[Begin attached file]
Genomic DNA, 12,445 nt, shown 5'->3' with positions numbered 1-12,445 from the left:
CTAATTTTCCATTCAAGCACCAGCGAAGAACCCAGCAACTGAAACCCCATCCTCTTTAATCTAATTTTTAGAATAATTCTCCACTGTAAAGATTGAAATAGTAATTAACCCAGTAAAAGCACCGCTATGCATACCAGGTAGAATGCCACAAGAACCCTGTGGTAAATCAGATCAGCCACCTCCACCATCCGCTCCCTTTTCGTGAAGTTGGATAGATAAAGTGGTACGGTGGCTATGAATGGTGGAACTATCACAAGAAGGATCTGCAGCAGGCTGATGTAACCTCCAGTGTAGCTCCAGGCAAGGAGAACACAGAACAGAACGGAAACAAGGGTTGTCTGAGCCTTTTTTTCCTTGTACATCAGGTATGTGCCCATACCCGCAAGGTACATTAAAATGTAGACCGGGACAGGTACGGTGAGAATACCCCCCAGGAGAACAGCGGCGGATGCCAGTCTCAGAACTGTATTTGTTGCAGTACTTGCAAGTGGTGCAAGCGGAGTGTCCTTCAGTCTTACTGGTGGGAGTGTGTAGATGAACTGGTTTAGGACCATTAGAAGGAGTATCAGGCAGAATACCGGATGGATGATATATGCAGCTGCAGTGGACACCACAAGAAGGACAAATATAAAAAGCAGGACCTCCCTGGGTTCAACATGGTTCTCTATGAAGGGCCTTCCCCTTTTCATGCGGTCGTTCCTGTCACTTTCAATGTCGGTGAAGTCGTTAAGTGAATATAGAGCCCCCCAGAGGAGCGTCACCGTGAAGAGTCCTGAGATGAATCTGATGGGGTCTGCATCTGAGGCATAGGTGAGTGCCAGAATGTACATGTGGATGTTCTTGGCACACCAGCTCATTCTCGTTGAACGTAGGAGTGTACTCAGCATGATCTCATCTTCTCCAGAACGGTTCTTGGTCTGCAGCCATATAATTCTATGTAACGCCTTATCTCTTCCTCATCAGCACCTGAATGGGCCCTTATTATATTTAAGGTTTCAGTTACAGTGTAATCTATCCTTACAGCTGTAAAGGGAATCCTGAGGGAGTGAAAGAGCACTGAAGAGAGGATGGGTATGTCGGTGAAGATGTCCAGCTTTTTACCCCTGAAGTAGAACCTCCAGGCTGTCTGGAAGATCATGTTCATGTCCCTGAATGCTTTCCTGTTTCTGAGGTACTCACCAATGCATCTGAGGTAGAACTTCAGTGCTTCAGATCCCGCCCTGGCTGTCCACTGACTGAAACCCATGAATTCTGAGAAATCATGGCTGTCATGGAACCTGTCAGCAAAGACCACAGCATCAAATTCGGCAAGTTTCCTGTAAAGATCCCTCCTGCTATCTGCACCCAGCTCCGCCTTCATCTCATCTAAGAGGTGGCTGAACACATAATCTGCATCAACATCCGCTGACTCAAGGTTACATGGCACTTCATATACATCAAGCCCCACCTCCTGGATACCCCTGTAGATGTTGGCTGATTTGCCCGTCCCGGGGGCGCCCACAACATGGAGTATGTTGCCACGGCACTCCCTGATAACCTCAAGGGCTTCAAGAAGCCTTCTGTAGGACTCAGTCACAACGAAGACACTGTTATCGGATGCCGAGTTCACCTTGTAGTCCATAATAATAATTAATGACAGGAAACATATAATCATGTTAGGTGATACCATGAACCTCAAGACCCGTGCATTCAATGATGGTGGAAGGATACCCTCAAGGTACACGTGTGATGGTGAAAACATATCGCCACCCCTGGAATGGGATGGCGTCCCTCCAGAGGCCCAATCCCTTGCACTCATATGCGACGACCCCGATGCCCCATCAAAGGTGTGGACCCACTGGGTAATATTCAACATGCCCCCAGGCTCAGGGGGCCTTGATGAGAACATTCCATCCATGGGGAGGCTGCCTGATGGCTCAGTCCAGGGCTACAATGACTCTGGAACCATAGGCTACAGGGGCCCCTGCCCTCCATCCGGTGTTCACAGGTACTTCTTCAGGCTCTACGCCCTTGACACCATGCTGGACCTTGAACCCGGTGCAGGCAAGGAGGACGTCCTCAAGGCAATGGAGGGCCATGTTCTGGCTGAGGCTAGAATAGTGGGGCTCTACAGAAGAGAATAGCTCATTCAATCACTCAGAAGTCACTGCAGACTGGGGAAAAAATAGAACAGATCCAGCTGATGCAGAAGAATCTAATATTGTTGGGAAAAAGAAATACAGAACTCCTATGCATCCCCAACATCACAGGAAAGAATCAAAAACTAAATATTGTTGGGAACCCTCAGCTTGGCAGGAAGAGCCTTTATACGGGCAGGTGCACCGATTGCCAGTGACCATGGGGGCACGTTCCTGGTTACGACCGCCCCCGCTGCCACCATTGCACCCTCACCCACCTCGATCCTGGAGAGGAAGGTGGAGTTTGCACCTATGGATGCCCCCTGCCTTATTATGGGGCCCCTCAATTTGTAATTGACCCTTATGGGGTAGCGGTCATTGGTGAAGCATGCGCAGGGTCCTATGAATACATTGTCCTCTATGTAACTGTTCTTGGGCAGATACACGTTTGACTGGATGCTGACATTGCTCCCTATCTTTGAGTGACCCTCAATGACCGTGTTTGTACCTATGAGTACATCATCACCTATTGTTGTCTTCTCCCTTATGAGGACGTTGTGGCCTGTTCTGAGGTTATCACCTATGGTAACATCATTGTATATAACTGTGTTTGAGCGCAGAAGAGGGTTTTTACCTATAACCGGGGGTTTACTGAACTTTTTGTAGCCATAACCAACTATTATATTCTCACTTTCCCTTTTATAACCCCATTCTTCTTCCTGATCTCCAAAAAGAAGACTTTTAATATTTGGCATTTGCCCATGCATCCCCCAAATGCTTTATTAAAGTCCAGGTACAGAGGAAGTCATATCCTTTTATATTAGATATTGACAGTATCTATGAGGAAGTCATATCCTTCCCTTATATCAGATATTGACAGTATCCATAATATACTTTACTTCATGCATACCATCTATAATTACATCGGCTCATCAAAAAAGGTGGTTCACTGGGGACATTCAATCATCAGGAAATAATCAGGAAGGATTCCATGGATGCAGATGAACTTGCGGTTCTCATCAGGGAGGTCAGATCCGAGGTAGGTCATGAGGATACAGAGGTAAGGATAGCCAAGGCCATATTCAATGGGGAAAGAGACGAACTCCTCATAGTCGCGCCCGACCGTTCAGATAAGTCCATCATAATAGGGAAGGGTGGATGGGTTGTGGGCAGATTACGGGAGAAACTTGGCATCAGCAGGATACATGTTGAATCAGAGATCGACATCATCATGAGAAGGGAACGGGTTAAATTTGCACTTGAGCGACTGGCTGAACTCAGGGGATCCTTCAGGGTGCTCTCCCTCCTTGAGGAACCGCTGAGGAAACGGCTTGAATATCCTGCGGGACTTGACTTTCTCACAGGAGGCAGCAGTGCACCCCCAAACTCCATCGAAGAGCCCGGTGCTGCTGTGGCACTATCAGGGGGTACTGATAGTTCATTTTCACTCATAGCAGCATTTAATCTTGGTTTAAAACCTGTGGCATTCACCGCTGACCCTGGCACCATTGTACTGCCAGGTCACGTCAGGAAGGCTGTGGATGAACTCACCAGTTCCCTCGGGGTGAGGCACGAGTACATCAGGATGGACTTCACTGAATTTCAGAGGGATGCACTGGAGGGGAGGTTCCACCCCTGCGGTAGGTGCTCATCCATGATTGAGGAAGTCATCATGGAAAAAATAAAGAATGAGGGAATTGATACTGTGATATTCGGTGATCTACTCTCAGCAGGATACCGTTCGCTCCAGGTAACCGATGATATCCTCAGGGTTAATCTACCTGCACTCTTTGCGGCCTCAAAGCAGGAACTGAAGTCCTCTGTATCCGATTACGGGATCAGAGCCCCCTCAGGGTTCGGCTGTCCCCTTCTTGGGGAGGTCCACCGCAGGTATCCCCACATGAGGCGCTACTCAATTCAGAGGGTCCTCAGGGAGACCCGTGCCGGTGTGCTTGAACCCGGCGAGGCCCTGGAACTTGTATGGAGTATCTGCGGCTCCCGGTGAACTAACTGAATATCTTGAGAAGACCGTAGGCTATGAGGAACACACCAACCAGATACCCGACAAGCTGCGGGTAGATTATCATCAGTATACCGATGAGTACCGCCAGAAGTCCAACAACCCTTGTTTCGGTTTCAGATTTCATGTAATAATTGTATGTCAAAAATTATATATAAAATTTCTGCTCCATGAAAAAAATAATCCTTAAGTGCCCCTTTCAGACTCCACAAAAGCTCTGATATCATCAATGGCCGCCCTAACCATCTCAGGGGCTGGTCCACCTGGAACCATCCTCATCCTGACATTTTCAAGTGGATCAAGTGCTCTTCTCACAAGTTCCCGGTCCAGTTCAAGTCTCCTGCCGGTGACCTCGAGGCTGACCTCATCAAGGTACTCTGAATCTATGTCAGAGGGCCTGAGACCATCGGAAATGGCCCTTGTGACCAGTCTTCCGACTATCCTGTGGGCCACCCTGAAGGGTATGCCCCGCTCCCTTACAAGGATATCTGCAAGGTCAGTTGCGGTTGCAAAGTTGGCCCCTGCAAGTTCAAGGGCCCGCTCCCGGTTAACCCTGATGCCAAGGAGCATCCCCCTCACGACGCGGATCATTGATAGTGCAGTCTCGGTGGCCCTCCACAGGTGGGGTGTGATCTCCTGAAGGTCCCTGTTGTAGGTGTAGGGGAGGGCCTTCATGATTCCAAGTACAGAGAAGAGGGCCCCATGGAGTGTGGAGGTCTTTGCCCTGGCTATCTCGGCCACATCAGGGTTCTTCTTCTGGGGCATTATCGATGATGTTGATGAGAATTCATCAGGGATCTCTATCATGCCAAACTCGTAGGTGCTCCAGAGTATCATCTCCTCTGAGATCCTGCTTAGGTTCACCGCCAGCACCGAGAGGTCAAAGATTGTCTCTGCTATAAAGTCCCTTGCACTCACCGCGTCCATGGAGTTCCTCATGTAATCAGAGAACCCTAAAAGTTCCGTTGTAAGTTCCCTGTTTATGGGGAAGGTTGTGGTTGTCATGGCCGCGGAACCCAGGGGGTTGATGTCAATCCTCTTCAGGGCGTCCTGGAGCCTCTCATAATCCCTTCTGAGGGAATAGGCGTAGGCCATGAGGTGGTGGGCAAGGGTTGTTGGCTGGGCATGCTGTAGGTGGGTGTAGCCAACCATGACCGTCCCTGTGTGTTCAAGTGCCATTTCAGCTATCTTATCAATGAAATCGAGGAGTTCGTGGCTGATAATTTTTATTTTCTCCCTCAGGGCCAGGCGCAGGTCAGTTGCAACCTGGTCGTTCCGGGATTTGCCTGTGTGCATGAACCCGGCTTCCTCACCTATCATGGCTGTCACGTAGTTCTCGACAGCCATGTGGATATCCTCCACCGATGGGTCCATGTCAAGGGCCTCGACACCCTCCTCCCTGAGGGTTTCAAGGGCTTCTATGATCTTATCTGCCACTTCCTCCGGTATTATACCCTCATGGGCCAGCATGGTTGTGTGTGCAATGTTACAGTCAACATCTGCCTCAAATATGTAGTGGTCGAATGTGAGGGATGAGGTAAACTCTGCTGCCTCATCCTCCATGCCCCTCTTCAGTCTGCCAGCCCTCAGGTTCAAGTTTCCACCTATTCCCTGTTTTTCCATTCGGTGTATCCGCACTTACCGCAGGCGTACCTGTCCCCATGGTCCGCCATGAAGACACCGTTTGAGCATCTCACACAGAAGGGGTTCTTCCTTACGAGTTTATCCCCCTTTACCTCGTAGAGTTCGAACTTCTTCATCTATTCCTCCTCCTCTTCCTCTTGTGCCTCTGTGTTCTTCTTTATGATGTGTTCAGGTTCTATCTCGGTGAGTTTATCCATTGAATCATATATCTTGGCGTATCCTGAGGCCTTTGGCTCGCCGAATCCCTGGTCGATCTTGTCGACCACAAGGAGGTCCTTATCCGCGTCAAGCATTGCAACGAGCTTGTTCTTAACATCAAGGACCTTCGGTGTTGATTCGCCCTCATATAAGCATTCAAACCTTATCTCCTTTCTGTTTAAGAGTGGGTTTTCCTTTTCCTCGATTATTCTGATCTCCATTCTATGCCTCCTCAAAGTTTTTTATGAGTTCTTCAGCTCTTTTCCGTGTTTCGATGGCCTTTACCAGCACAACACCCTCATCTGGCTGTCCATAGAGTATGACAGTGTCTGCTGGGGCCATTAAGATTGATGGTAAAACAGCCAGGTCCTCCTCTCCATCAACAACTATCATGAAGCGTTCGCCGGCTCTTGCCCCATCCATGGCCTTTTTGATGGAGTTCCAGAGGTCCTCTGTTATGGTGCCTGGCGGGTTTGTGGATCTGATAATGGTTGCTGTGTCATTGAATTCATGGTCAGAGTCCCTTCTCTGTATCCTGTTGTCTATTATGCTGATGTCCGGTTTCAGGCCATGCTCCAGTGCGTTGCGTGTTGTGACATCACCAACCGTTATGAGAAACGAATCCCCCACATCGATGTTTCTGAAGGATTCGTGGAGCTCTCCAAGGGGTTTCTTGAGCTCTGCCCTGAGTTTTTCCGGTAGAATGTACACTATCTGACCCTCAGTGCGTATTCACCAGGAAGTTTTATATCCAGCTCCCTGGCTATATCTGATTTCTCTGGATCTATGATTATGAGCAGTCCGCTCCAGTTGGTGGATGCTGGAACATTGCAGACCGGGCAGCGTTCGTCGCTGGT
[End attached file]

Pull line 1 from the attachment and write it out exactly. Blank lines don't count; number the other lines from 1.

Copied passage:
Genomic DNA, 12,445 nt, shown 5'->3' with positions numbered 1-12,445 from the left: